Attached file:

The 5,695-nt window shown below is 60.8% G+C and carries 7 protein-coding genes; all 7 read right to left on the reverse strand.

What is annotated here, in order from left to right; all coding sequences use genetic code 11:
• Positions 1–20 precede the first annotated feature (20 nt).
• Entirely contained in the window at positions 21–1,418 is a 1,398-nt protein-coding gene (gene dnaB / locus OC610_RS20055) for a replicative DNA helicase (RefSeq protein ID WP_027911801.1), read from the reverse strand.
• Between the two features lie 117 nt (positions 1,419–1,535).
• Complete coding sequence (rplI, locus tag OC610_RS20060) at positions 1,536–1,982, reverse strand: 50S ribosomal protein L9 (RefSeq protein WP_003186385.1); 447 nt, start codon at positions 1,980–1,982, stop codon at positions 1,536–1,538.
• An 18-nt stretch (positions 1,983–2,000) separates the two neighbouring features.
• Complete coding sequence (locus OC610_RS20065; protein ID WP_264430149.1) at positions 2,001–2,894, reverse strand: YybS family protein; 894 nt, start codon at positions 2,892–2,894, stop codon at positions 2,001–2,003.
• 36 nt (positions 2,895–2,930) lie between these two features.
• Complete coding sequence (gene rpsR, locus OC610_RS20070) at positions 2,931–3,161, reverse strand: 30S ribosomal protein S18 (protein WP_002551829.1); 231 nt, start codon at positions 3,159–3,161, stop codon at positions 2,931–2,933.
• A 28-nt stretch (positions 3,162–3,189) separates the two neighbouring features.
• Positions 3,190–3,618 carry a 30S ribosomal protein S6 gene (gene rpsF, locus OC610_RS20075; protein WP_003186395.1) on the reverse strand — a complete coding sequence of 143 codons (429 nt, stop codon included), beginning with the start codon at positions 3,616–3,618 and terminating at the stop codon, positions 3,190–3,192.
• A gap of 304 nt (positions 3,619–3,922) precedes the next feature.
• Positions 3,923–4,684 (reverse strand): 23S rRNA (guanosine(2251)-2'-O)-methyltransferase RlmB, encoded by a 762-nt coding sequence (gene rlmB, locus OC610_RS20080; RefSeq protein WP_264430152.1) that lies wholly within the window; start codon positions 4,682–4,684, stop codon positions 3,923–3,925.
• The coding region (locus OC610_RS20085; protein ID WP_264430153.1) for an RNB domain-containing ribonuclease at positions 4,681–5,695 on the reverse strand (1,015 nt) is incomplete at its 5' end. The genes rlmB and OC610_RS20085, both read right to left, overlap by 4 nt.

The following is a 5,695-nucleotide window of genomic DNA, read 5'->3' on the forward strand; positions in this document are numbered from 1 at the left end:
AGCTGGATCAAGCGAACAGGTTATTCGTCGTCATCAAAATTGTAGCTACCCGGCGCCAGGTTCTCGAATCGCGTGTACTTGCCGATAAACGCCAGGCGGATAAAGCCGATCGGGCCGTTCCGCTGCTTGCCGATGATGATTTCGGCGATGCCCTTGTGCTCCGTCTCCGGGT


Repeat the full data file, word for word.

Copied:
The 5,695-nt window shown below is 60.8% G+C and carries 7 protein-coding genes; all 7 read right to left on the reverse strand.

What is annotated here, in order from left to right; all coding sequences use genetic code 11:
• Positions 1–20 precede the first annotated feature (20 nt).
• Entirely contained in the window at positions 21–1,418 is a 1,398-nt protein-coding gene (gene dnaB / locus OC610_RS20055) for a replicative DNA helicase (RefSeq protein ID WP_027911801.1), read from the reverse strand.
• Between the two features lie 117 nt (positions 1,419–1,535).
• Complete coding sequence (rplI, locus tag OC610_RS20060) at positions 1,536–1,982, reverse strand: 50S ribosomal protein L9 (RefSeq protein WP_003186385.1); 447 nt, start codon at positions 1,980–1,982, stop codon at positions 1,536–1,538.
• An 18-nt stretch (positions 1,983–2,000) separates the two neighbouring features.
• Complete coding sequence (locus OC610_RS20065; protein ID WP_264430149.1) at positions 2,001–2,894, reverse strand: YybS family protein; 894 nt, start codon at positions 2,892–2,894, stop codon at positions 2,001–2,003.
• 36 nt (positions 2,895–2,930) lie between these two features.
• Complete coding sequence (gene rpsR, locus OC610_RS20070) at positions 2,931–3,161, reverse strand: 30S ribosomal protein S18 (protein WP_002551829.1); 231 nt, start codon at positions 3,159–3,161, stop codon at positions 2,931–2,933.
• A 28-nt stretch (positions 3,162–3,189) separates the two neighbouring features.
• Positions 3,190–3,618 carry a 30S ribosomal protein S6 gene (gene rpsF, locus OC610_RS20075; protein WP_003186395.1) on the reverse strand — a complete coding sequence of 143 codons (429 nt, stop codon included), beginning with the start codon at positions 3,616–3,618 and terminating at the stop codon, positions 3,190–3,192.
• A gap of 304 nt (positions 3,619–3,922) precedes the next feature.
• Positions 3,923–4,684 (reverse strand): 23S rRNA (guanosine(2251)-2'-O)-methyltransferase RlmB, encoded by a 762-nt coding sequence (gene rlmB, locus OC610_RS20080; RefSeq protein WP_264430152.1) that lies wholly within the window; start codon positions 4,682–4,684, stop codon positions 3,923–3,925.
• The coding region (locus OC610_RS20085; protein ID WP_264430153.1) for an RNB domain-containing ribonuclease at positions 4,681–5,695 on the reverse strand (1,015 nt) is incomplete at its 5' end. The genes rlmB and OC610_RS20085, both read right to left, overlap by 4 nt.

The following is a 5,695-nucleotide window of genomic DNA, read 5'->3' on the forward strand; positions in this document are numbered from 1 at the left end:
AGCTGGATCAAGCGAACAGGTTATTCGTCGTCATCAAAATTGTAGCTACCCGGCGCCAGGTTCTCGAATCGCGTGTACTTGCCGATAAACGCCAGGCGGATAAAGCCGATCGGGCCGTTCCGCTGCTTGCCGATGATGATTTCGGCGATGCCCTTGTGCTCCGTCTCCGGGT